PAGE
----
Lenovo, the world's largest maker of personal computers, is expecting profitability in its smartphone and server business where it has made large acquisitions, in the "near future", the company's finance chief told CNBC on Thursday.
The Chinese technology giant reported $9.6 billion in revenues for the three months ending March 31, a 5 percent year-on-year rise. For the full-year, however, revenue fell 4 percent to $43 billion. Meanwhile, profit for the full year was $535 million, a rise from the $128 million loss recorded in the previous fiscal year.
Lenovo's PC business, which represents around 70 percent of its total revenue, saw unit shipments decline 1 percent, a smaller fall than the overall global PC market which fell 2.4 percent year-on-year in the first quarter of 2017, according to Gartner.
"We are always doing our business at a premium to the market," Wong Wai Ming, chief financial officer of Lenovo, told CNBC in an interview on Thursday.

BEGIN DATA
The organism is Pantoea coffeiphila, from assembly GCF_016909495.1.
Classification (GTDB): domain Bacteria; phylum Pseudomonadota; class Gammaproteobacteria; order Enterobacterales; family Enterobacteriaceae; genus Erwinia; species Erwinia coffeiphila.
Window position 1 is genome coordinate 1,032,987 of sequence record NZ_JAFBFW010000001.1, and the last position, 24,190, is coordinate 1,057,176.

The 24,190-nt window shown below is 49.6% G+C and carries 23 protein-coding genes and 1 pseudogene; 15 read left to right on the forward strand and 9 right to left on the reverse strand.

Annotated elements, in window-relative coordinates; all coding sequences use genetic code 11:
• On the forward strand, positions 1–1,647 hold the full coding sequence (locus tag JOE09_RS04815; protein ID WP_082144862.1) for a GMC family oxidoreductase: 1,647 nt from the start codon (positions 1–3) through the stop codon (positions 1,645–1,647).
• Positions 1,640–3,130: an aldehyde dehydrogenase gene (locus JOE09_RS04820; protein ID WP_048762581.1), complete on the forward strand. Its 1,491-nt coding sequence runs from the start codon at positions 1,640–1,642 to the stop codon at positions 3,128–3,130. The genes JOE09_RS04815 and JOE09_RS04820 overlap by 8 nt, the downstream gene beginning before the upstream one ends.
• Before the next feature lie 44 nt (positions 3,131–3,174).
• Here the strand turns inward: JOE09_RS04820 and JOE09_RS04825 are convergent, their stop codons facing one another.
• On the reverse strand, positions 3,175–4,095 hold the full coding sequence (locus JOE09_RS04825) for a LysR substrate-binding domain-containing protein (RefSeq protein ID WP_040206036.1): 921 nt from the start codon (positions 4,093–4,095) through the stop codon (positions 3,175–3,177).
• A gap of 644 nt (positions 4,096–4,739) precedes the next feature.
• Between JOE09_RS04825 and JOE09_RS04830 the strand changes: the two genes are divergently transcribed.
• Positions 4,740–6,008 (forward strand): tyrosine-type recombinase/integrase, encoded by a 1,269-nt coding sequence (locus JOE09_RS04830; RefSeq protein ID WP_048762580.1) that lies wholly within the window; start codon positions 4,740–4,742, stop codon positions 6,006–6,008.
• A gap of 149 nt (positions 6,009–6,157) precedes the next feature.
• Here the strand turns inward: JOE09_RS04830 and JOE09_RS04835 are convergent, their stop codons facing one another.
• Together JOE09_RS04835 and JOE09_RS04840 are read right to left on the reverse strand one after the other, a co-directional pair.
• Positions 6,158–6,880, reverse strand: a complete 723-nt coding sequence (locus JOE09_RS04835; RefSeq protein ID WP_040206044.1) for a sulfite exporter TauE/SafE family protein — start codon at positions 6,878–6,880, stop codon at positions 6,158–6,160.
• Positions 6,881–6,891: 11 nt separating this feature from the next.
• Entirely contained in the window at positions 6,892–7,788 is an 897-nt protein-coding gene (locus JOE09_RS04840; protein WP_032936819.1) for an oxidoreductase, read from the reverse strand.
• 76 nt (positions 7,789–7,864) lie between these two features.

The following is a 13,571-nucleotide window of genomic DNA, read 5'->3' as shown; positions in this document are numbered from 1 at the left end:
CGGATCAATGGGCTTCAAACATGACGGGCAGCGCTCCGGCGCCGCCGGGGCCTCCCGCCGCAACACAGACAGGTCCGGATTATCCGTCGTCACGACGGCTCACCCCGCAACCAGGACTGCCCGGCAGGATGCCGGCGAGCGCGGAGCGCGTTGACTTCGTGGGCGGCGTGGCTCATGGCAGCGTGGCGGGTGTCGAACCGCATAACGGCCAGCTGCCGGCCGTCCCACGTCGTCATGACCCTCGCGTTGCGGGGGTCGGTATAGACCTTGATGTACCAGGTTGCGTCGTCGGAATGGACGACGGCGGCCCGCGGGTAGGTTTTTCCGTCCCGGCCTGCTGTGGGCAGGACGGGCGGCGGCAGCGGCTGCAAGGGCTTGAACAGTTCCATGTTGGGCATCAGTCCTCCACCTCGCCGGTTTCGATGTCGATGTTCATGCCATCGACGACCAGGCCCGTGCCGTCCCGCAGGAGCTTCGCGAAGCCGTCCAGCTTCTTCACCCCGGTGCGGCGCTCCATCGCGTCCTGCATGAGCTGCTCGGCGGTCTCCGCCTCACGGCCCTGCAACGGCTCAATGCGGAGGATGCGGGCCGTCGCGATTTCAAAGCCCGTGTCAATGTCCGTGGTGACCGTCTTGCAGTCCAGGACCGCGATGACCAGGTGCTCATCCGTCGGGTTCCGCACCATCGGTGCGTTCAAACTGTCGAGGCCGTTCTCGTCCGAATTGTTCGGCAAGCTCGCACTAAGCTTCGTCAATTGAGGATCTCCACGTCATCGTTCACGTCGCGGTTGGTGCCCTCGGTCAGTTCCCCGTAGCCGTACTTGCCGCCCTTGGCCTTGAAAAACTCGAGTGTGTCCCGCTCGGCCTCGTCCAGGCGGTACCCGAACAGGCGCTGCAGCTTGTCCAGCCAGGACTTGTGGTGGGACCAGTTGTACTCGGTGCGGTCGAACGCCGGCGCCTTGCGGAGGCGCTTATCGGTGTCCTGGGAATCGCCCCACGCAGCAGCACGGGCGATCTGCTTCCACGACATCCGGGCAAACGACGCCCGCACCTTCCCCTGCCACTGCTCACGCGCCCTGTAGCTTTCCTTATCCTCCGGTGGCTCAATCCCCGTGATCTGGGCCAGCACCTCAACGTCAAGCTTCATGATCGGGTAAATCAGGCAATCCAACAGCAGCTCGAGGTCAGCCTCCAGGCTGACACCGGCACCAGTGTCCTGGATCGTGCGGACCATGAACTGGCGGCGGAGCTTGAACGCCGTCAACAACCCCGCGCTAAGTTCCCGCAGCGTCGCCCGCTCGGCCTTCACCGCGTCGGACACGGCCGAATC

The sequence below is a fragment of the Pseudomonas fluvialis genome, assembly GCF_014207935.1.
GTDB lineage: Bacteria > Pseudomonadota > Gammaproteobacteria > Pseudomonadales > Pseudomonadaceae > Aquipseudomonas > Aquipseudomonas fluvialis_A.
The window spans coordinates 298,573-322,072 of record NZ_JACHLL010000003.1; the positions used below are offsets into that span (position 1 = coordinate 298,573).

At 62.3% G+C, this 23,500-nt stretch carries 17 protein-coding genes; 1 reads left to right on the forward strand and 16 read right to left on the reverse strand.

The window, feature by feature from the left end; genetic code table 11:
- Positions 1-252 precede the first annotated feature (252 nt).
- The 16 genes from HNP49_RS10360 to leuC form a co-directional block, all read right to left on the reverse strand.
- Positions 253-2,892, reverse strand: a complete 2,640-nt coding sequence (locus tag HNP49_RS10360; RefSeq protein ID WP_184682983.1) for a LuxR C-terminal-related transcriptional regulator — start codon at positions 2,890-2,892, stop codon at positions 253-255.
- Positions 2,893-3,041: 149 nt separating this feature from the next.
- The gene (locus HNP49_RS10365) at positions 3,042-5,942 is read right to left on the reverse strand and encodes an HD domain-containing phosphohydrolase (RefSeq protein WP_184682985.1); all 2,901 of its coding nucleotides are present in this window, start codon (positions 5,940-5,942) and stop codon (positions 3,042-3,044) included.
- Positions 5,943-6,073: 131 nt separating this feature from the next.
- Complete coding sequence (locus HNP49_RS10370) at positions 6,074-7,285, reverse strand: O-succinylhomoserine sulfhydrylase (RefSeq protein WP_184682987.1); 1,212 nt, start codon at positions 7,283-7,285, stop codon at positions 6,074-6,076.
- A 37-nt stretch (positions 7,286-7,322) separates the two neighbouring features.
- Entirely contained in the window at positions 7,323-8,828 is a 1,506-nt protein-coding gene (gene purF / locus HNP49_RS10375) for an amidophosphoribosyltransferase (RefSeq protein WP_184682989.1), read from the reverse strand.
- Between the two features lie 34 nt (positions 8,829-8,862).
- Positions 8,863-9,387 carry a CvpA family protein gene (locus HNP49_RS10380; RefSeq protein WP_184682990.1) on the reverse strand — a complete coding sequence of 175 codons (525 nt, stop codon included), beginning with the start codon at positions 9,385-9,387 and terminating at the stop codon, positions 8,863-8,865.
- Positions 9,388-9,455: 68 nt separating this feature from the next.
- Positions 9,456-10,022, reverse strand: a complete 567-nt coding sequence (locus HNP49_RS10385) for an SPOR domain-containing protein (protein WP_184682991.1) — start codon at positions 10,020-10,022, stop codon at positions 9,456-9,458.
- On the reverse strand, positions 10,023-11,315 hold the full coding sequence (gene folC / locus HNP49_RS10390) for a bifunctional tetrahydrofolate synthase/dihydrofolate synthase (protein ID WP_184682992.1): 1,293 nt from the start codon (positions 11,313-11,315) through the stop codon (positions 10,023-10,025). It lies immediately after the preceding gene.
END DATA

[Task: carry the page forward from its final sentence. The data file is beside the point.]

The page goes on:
But in the past few years, the company has tried to expand its presence in two areas: smartphones and data centers. In 2014, Lenovo bought Motorola's phone business from Google, and that same year purchased IBM's x86 server business.
Lenovo's mobile and data center businesses have been struggling as the company looks to integrate the acquisitions to create synergies. But in the mobile business it saw an operational loss of $566 million, widening from the $469 million loss in the year before. And the data center group recorded a loss of $343 million.